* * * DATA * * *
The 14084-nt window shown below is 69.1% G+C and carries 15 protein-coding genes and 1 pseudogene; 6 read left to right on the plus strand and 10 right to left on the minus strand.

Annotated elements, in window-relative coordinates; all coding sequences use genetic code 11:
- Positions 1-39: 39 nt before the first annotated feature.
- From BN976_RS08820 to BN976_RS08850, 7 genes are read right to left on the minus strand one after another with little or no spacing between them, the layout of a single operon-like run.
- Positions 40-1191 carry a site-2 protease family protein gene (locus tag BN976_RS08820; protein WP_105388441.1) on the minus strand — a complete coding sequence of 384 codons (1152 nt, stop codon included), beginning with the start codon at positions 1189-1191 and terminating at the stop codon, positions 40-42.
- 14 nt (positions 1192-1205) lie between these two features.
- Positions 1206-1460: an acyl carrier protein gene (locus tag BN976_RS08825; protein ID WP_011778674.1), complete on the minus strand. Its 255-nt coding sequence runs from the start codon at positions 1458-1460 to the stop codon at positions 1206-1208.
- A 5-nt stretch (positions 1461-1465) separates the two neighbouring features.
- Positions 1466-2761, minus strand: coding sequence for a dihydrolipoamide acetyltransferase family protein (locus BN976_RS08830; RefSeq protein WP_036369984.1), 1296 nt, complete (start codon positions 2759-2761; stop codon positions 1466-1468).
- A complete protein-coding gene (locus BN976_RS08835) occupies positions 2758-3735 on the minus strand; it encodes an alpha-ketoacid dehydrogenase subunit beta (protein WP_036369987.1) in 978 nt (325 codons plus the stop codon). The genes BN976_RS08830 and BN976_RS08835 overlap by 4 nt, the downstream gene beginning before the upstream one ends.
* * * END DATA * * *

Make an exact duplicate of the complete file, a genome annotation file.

The 14084-nt window shown below is 69.1% G+C and carries 15 protein-coding genes and 1 pseudogene; 6 read left to right on the plus strand and 10 right to left on the minus strand.

Annotated elements, in window-relative coordinates; all coding sequences use genetic code 11:
- Positions 1-39: 39 nt before the first annotated feature.
- From BN976_RS08820 to BN976_RS08850, 7 genes are read right to left on the minus strand one after another with little or no spacing between them, the layout of a single operon-like run.
- Positions 40-1191 carry a site-2 protease family protein gene (locus tag BN976_RS08820; protein WP_105388441.1) on the minus strand — a complete coding sequence of 384 codons (1152 nt, stop codon included), beginning with the start codon at positions 1189-1191 and terminating at the stop codon, positions 40-42.
- 14 nt (positions 1192-1205) lie between these two features.
- Positions 1206-1460: an acyl carrier protein gene (locus tag BN976_RS08825; protein ID WP_011778674.1), complete on the minus strand. Its 255-nt coding sequence runs from the start codon at positions 1458-1460 to the stop codon at positions 1206-1208.
- A 5-nt stretch (positions 1461-1465) separates the two neighbouring features.
- Positions 1466-2761, minus strand: coding sequence for a dihydrolipoamide acetyltransferase family protein (locus BN976_RS08830; RefSeq protein WP_036369984.1), 1296 nt, complete (start codon positions 2759-2761; stop codon positions 1466-1468).
- A complete protein-coding gene (locus BN976_RS08835) occupies positions 2758-3735 on the minus strand; it encodes an alpha-ketoacid dehydrogenase subunit beta (protein WP_036369987.1) in 978 nt (325 codons plus the stop codon). The genes BN976_RS08830 and BN976_RS08835 overlap by 4 nt, the downstream gene beginning before the upstream one ends.